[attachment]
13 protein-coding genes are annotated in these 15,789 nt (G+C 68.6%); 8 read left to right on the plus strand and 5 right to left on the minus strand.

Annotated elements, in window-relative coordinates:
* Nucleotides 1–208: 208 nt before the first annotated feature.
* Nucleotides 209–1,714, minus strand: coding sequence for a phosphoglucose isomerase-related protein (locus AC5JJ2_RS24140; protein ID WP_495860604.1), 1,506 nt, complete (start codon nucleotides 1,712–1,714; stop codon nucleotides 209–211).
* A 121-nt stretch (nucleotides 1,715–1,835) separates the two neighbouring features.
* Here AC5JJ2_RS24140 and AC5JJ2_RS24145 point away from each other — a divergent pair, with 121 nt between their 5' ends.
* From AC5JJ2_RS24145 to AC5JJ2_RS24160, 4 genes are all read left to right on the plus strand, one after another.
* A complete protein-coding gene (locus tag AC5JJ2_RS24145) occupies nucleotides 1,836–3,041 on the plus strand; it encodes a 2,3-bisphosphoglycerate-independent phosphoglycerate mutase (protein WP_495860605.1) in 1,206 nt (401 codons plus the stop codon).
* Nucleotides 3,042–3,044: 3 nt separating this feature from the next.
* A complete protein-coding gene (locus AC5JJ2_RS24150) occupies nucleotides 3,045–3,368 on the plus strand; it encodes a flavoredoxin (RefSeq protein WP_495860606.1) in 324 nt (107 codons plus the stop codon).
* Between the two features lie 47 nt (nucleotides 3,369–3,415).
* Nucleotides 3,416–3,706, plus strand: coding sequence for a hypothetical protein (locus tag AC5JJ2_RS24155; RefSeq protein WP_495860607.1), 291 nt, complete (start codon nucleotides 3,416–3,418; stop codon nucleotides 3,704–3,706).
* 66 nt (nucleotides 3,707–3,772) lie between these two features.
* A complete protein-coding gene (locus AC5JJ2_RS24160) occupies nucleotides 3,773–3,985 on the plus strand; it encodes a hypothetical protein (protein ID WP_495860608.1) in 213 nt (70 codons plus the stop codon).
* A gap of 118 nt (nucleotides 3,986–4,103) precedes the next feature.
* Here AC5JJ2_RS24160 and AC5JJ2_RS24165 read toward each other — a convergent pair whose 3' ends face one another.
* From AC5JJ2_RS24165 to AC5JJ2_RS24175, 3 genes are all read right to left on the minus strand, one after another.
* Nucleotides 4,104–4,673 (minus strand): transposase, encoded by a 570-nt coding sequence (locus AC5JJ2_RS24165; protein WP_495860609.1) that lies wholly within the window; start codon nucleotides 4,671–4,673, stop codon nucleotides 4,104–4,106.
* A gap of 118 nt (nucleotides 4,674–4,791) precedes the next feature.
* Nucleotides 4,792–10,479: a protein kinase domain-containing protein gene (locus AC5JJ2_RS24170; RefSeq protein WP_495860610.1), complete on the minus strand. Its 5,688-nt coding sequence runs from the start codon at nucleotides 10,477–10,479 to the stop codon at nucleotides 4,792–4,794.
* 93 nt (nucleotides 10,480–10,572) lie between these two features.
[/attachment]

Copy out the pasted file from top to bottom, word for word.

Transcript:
13 protein-coding genes are annotated in these 15,789 nt (G+C 68.6%); 8 read left to right on the plus strand and 5 right to left on the minus strand.

Annotated elements, in window-relative coordinates:
* Nucleotides 1–208: 208 nt before the first annotated feature.
* Nucleotides 209–1,714, minus strand: coding sequence for a phosphoglucose isomerase-related protein (locus AC5JJ2_RS24140; protein ID WP_495860604.1), 1,506 nt, complete (start codon nucleotides 1,712–1,714; stop codon nucleotides 209–211).
* A 121-nt stretch (nucleotides 1,715–1,835) separates the two neighbouring features.
* Here AC5JJ2_RS24140 and AC5JJ2_RS24145 point away from each other — a divergent pair, with 121 nt between their 5' ends.
* From AC5JJ2_RS24145 to AC5JJ2_RS24160, 4 genes are all read left to right on the plus strand, one after another.
* A complete protein-coding gene (locus tag AC5JJ2_RS24145) occupies nucleotides 1,836–3,041 on the plus strand; it encodes a 2,3-bisphosphoglycerate-independent phosphoglycerate mutase (protein WP_495860605.1) in 1,206 nt (401 codons plus the stop codon).
* Nucleotides 3,042–3,044: 3 nt separating this feature from the next.
* A complete protein-coding gene (locus AC5JJ2_RS24150) occupies nucleotides 3,045–3,368 on the plus strand; it encodes a flavoredoxin (RefSeq protein WP_495860606.1) in 324 nt (107 codons plus the stop codon).
* Between the two features lie 47 nt (nucleotides 3,369–3,415).
* Nucleotides 3,416–3,706, plus strand: coding sequence for a hypothetical protein (locus tag AC5JJ2_RS24155; RefSeq protein WP_495860607.1), 291 nt, complete (start codon nucleotides 3,416–3,418; stop codon nucleotides 3,704–3,706).
* 66 nt (nucleotides 3,707–3,772) lie between these two features.
* A complete protein-coding gene (locus AC5JJ2_RS24160) occupies nucleotides 3,773–3,985 on the plus strand; it encodes a hypothetical protein (protein ID WP_495860608.1) in 213 nt (70 codons plus the stop codon).
* A gap of 118 nt (nucleotides 3,986–4,103) precedes the next feature.
* Here AC5JJ2_RS24160 and AC5JJ2_RS24165 read toward each other — a convergent pair whose 3' ends face one another.
* From AC5JJ2_RS24165 to AC5JJ2_RS24175, 3 genes are all read right to left on the minus strand, one after another.
* Nucleotides 4,104–4,673 (minus strand): transposase, encoded by a 570-nt coding sequence (locus AC5JJ2_RS24165; protein WP_495860609.1) that lies wholly within the window; start codon nucleotides 4,671–4,673, stop codon nucleotides 4,104–4,106.
* A gap of 118 nt (nucleotides 4,674–4,791) precedes the next feature.
* Nucleotides 4,792–10,479: a protein kinase domain-containing protein gene (locus AC5JJ2_RS24170; RefSeq protein WP_495860610.1), complete on the minus strand. Its 5,688-nt coding sequence runs from the start codon at nucleotides 10,477–10,479 to the stop codon at nucleotides 4,792–4,794.
* 93 nt (nucleotides 10,480–10,572) lie between these two features.